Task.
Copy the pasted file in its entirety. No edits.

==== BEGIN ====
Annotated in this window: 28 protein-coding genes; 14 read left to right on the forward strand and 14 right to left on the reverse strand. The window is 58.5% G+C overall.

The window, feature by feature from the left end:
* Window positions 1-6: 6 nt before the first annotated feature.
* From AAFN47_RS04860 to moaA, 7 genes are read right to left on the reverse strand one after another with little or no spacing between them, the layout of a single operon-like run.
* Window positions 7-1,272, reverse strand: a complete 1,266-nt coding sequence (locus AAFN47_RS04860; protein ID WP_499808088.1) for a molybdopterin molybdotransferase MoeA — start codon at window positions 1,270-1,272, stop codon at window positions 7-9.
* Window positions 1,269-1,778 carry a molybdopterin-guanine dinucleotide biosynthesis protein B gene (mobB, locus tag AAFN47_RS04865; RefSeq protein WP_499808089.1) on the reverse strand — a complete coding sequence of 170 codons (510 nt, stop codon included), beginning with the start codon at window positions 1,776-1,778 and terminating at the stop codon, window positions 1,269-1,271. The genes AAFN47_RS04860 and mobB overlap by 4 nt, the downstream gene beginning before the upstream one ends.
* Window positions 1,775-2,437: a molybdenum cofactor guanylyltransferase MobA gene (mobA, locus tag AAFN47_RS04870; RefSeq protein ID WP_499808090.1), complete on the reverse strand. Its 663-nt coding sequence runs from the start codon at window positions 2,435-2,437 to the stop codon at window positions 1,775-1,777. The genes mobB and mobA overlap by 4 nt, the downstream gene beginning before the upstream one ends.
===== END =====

Annotated in this window: 28 protein-coding genes; 14 read left to right on the forward strand and 14 right to left on the reverse strand. The window is 58.5% G+C overall.

The window, feature by feature from the left end:
* Window positions 1-6: 6 nt before the first annotated feature.
* From AAFN47_RS04860 to moaA, 7 genes are read right to left on the reverse strand one after another with little or no spacing between them, the layout of a single operon-like run.
* Window positions 7-1,272, reverse strand: a complete 1,266-nt coding sequence (locus AAFN47_RS04860; protein ID WP_499808088.1) for a molybdopterin molybdotransferase MoeA — start codon at window positions 1,270-1,272, stop codon at window positions 7-9.
* Window positions 1,269-1,778 carry a molybdopterin-guanine dinucleotide biosynthesis protein B gene (mobB, locus tag AAFN47_RS04865; RefSeq protein WP_499808089.1) on the reverse strand — a complete coding sequence of 170 codons (510 nt, stop codon included), beginning with the start codon at window positions 1,776-1,778 and terminating at the stop codon, window positions 1,269-1,271. The genes AAFN47_RS04860 and mobB overlap by 4 nt, the downstream gene beginning before the upstream one ends.
* Window positions 1,775-2,437: a molybdenum cofactor guanylyltransferase MobA gene (mobA, locus tag AAFN47_RS04870; RefSeq protein ID WP_499808090.1), complete on the reverse strand. Its 663-nt coding sequence runs from the start codon at window positions 2,435-2,437 to the stop codon at window positions 1,775-1,777. The genes mobB and mobA overlap by 4 nt, the downstream gene beginning before the upstream one ends.